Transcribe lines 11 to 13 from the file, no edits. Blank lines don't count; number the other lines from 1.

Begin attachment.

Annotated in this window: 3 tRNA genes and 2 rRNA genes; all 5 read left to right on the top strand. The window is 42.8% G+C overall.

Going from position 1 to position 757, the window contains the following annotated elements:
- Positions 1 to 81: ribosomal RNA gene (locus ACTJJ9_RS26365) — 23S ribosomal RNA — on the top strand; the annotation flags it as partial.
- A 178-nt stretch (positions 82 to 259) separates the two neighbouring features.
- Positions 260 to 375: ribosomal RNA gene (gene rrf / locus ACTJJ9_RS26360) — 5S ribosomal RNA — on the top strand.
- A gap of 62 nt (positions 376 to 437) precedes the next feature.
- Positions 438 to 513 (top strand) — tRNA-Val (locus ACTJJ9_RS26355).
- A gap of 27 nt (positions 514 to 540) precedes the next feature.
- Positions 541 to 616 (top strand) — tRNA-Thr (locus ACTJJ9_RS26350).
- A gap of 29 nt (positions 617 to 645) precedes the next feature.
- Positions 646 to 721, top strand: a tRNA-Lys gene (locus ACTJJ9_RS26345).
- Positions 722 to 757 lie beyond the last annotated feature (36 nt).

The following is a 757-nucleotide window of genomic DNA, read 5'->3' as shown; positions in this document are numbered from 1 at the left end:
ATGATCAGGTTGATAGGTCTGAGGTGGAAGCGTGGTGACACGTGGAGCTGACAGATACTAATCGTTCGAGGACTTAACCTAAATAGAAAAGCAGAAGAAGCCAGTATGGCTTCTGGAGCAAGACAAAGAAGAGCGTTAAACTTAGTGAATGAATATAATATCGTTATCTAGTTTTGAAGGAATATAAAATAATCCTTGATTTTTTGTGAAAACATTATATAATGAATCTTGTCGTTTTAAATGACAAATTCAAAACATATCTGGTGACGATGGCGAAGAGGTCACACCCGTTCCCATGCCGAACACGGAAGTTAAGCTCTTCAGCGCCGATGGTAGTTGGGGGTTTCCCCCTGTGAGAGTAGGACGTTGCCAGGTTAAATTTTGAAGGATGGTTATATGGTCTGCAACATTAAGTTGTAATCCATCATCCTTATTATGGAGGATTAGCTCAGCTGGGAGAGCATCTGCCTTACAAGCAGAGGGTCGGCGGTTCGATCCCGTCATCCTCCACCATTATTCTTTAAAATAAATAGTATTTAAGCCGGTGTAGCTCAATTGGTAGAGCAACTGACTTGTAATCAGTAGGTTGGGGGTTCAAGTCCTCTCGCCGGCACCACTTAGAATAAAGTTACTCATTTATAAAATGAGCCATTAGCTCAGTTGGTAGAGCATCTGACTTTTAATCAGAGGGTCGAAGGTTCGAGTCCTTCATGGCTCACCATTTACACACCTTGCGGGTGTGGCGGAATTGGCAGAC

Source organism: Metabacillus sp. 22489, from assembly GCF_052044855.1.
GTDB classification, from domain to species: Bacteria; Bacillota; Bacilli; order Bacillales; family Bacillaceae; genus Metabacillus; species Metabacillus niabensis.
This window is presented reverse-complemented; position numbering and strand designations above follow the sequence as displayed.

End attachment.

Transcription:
- Positions 646 to 721, top strand: a tRNA-Lys gene (locus ACTJJ9_RS26345).
- Positions 722 to 757 lie beyond the last annotated feature (36 nt).

The following is a 757-nucleotide window of genomic DNA, read 5'->3' as shown; positions in this document are numbered from 1 at the left end: